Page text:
Off Notre-Dame, opposite the IGA and around back near the CLSC is St-Henri’s hottest pop-up: Bucky Rooster’s. Fried chicken might be the summer of 2020s most notable restaurant pivot. Vin Mon Lapin turned into Casgrain BBQ and their sourdough fried chicken took Montreal by storm, and now Alex Cohen and Raegan Steinberg of Arthur’s –– after having to put their new dine-in project Evalina’s on hold — recently opened a fried chicken restaurant of their own. In partnership with Shah Kash of the Letter Bet, Bucky Rooster was born in a hype machine.
The concept is deeply branded, taking design and concept cues from American fast-food icon Sonic and the era of the 1950s drive-in diner. At the same time as being reminiscent of ’50s fast-food culture, it also has this distinctly ’90s feel. The logo, menu concept and general feel of the place are like a 2020 version of the Max, which, as I discovered after a quick Google search, is the name of the diner in Saved by the Bell.
I arrived at 6 p.m., an hour after opening, and the parking lot was packed. Young St-Henri socialites in fresh sneakers were tucking into buckets of fried chicken and eating off the hoods of their Porsches and Mercedes. My understanding, prior to arriving, was that the pop-up has been mobbed since opening, often selling out of chicken long before the posted closing time. By the time I ordered, the wait was nearly an hour. To their credit, the ordering system was tightly organized: you put your name on a waitlist, 20 minutes to a half-hour later you get a text letting you know you’re next in line to order. Once your order is placed, you wait for a second text which lets you know your food is ready for pick-up. Very organized, very COVID-friendly.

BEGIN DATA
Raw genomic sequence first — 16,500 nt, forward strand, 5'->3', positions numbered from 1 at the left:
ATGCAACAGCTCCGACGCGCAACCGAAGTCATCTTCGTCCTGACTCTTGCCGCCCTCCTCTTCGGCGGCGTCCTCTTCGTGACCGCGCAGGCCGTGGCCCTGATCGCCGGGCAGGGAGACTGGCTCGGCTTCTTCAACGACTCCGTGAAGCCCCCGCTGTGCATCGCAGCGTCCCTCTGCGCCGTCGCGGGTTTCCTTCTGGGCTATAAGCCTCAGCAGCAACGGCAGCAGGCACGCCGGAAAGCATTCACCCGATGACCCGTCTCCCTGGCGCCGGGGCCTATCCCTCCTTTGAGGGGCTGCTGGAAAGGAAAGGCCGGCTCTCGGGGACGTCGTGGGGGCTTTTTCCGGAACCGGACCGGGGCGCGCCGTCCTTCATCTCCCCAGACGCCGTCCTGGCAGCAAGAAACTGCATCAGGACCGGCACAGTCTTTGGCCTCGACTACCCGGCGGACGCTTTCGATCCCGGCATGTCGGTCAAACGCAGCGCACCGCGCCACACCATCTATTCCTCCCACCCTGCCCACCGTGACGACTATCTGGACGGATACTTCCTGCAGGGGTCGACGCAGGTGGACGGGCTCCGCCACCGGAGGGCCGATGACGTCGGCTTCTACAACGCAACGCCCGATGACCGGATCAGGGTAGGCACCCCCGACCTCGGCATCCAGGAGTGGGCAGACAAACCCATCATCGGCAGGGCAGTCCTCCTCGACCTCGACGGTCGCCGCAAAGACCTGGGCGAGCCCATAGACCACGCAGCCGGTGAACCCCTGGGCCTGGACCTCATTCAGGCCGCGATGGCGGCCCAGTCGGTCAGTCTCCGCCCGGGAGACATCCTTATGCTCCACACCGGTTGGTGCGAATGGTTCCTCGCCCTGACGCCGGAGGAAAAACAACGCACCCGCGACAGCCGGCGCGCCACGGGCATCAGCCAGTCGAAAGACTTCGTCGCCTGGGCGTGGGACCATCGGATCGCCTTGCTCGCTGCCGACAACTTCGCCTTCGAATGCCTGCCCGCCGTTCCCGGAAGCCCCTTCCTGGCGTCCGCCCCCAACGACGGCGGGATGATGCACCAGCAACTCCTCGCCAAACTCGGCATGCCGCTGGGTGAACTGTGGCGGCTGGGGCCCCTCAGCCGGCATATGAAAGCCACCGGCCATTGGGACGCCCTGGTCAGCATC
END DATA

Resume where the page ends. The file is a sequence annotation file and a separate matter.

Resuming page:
I took a picture of the menu and waited in the parking lot. My first impression, I must admit, was that the whole concept seemed kind of contrived. The name Bucky Rooster’s felt like it came from the shortlist of names for fast-food joints in a Grand Theft Auto game. I worried before going that it would be a joke. Like, this is trashy food, so let’s lean into the trashiness of it. But as I watched people around me hanging out in a parking lot, eating chicken and seafoam green slices of pie off the hoods of their cars, I started to get it. It wasn’t a joke. Yes, it’s playful and funny, but it’s incredibly self-aware and it’s drawing from a dining experience of the past that makes perfect sense for our current way of life. It’s a COVID-friendly business model that not only does it in a smart and safe way, but in a way that doesn’t take itself too seriously. What I thought was a dumb gimmick is actually a genius move.